HMS Bullfinch (1898)

HMS Bullfinch was a three-funnel, 30-knot destroyer ordered by the Royal Navy under the 1896–1897 Naval Estimates. She was the third ship to carry this name since it was introduced in 1857 for a 4-gun wooden-screw gunboat.[3][4]

HMS Bullfinch
History
United Kingdom
Name: HMS Bullfinch
Ordered: 1896 – 1897 Naval Estimates
Builder: Earl's Shipbuilding and Engineering Company Limited, Hull, Yorkshire
Laid down: 17 September 1896
Launched: 10 February 1898
Commissioned: June 1901
Out of service: Laid up in reserve 1919
Fate: 10 June 1919 to Young of Sunderland for breaking
General characteristics
Class and type: Three-funnel, 30-knot destroyer[1][2]
Displacement:
  • 345 t (340 long tons) standard
  • 390 t (384 long tons) full load
  • 214 ft 6 in (65.38 m) o/a
  • 20 ft 6 in (6.25 m) Beam
  • 7 ft 10 in (2.39 m) Draught
Propulsion:
Speed: 30 kn (56 km/h)
Range:
  • 80 tons coal
  • 1,490 nmi (2,760 km) at 11 kn (20 km/h; 13 mph)
Complement: 60 officers and men
Armament:
Service record
Operations: World War I 1914 - 1918

Construction

Bullfinch was laid down on 17 September 1896, at the Earle's Shipbuilding and Engineering Company Limited shipyard at Hull, Yorkshire, and launched on 10 February 1898. During her trials while steaming at 30 knots (56 km/h; 35 mph) she suffered a major accident in which the connecting rod to the high-pressure cylinder broke and released steam into the forward engine room. Eight individuals were killed and six were injured. The broken connecting rod punctured the hull, and Lieutenant F.G. Dineley (in command during trials) ordered the use of collision mats to stem the intake of water and she was able to make port. The destroyer was completed and accepted by the Royal Navy in June 1901.[5][6][7]

Service history

Early service

After commissioning Bullfinch was assigned to the Channel Fleet. Commander Brian Barttelot was appointed in command on 24 February 1902,[8] and she was assigned to the Portsmouth instructional flotilla. In May 1902 she towed her sister ship HMS Dove to Queenstown, after the latter had struck a rock off Kildorney.[9]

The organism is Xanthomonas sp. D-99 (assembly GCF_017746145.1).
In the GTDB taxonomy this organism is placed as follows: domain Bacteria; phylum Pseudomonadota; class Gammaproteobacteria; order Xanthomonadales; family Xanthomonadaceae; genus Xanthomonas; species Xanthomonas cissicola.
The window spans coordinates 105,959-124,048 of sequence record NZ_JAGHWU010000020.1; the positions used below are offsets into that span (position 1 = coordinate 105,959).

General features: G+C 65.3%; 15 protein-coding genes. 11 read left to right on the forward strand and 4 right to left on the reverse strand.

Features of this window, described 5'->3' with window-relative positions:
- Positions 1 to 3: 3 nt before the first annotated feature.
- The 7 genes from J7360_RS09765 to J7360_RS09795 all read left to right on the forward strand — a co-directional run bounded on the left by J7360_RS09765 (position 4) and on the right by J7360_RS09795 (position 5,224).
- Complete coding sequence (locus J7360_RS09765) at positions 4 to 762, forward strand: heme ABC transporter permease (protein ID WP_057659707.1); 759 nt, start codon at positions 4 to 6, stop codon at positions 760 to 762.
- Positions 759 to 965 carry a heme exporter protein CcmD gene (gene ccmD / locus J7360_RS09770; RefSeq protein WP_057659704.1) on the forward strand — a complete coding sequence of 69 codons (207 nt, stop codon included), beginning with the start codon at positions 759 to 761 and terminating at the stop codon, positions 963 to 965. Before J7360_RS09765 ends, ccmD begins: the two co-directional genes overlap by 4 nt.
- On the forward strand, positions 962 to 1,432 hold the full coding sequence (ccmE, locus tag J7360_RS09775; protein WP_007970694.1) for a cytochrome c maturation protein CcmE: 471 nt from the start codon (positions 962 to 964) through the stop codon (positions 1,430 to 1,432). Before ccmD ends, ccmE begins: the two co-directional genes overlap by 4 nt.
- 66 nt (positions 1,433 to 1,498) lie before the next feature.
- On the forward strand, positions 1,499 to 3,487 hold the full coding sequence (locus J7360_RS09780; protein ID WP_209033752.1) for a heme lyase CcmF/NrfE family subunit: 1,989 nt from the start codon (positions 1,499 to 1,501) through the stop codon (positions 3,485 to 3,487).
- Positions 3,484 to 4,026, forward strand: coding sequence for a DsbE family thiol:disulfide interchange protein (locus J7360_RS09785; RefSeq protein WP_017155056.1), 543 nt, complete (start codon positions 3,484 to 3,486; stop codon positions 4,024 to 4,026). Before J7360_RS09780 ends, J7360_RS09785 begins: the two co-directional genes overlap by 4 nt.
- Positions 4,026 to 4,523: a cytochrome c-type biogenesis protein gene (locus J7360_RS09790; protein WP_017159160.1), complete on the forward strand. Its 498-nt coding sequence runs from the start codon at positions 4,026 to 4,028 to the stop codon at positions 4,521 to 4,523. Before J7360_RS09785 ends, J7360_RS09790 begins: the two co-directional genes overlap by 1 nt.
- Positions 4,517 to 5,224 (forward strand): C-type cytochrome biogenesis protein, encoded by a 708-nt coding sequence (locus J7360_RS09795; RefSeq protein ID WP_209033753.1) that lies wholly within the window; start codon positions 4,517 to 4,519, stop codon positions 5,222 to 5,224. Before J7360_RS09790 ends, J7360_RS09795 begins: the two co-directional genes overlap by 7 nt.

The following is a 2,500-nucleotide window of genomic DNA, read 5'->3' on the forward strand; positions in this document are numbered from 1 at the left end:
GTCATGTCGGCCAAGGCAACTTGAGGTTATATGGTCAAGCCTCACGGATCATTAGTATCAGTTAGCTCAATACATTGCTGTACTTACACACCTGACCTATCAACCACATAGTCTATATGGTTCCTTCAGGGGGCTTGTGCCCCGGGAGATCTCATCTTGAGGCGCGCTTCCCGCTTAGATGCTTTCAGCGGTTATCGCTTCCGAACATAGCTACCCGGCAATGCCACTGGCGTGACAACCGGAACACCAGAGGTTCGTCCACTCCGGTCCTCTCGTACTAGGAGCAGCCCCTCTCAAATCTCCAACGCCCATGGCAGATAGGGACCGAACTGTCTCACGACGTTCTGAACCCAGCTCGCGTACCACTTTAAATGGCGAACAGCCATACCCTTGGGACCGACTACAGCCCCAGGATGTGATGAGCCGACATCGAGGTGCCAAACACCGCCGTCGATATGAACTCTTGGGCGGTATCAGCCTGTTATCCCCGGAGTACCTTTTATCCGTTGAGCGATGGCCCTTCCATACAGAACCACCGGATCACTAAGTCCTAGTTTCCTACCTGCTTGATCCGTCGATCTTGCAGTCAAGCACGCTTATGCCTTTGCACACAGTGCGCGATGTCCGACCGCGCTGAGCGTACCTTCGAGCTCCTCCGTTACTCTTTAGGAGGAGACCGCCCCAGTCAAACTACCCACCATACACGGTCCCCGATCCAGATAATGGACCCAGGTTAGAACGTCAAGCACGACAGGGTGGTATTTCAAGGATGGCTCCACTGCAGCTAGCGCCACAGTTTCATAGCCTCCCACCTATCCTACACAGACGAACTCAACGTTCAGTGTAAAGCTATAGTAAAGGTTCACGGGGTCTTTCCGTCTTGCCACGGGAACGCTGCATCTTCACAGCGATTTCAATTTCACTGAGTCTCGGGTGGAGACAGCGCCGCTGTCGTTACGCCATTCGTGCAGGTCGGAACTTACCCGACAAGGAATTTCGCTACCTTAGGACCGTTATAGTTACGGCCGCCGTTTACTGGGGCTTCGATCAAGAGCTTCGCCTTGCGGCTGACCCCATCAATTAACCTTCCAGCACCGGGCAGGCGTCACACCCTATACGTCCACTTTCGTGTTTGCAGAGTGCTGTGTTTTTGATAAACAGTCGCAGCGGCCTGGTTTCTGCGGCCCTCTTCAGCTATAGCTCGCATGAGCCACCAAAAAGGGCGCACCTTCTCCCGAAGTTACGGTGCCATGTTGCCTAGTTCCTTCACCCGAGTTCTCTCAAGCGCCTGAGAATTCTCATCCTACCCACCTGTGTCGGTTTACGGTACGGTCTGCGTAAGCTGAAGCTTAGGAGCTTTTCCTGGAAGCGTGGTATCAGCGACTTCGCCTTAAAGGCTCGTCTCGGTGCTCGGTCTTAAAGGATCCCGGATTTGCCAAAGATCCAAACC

She spent her operational career mainly in Home Waters operating with the Channel Fleet as part of the Devonport Flotilla.

On 30 August 1912 the Admiralty directed all destroyer classes were to be designated by alpha characters starting with the letter 'A'. Since her design speed was 30 knots and she had three funnels, she was assigned to the C class. After 30 September 1913, she was known as a C-class destroyer and had the letter 'C' painted on the hull below the bridge area and on either the fore or aft funnel.[10]

World War I

In July 1914 Bullfinch was in active commission in the 7th Destroyer Flotilla based at Devonport tendered to Leander, destroyer depot ship to the 7th Flotilla. In September 1914 the 7th Flotilla was redeployed to the Humber River. She remained in this deployment until the cessation of hostilities. Her employment within the Humber Patrol included anti-submarine and counter-mining patrols. On 15 August 1914, she was involved in a collision in British waters, with the loss of four stokers.

Disposition

In 1919 Bullfinch was paid off and laid-up in reserve awaiting disposal. She was sold on 10 June 1919 to Young of Sunderland for breaking.[11]

Pennant numbers

Pennant Number[12]FromTo
D176 Dec 19141 Sep 1915
D481 Sep 19151 Jan 1918
D151 Jan 19181 Apr 1918
H041 Apr 191810 Jun 1919

References

NOTE: All tabular data under General Characteristics only from the listed Jane's Fighting Ships volume unless otherwise specified

  1. Jane, Fred T. (1969) [1905]. Jane’s Fighting Ships 1905. New York: first published by Sampson Low Marston, London 1905, reprinted ARCO Publishing Company. p. 77.
  2. Jane, Fred T. (1990) [1919, reprinted]. Jane’s Fighting Ships of World War I. Jane’s Publishing © 1919. p. 77. ISBN 1 85170 378 0.
  3. Jane, Fred T. (1969) [1898]. Jane’s All the World's Fighting Ships 1898. New York: first published by Sampson Low Marston, London 1898, Reprinted ARCO Publishing Company. pp. 84 to 85.
  4. Jane, Fred T. (1990) [1919, reprinted]. Jane’s Fighting Ships of World War I. Jane’s Publishing © 1919. p. 76. ISBN 1 85170 378 0.
  5. Jane, Fred T. (1969) [1898]. Jane’s All the World's Fighting Ships 1898. New York: first published by Sampson Low Marston, London 1898, reprinted ARCO Publishing Company. pp. 84 to 85.
  6. Jane, Fred T. (1990). Jane’s Fighting Ships of World War I. Jane’s Publishing © 1919. p. 76. ISBN 1 85170 378 0.
  7. Brown, David K (2010) [1997]. Warrior to Dreadnought. Chatham. p. 141. ISBN 978-1-84832-086-4.
  8. "Naval & Military intelligence". The Times (36691). London. 14 February 1902. p. 9.
  9. "Naval & Military intelligence". The Times (36774). London. 22 May 1902. p. 8.
  10. Conway’s All the World’s Fighting Ships 1906 to 1922. Conway Maritime Press. 2006 [1985, reprinted 1997, 2002, 2006]. pp. 17–19. ISBN 0 85177 245 5.
  11. ""Arrowsmith" List – Part 1 Destroyer Prototypes through "River" Class". Retrieved 1 June 2013.
  12. ""Arrowsmith" List – Part 1 Destroyer Prototypes through "River" Class". Retrieved 1 June 2013.
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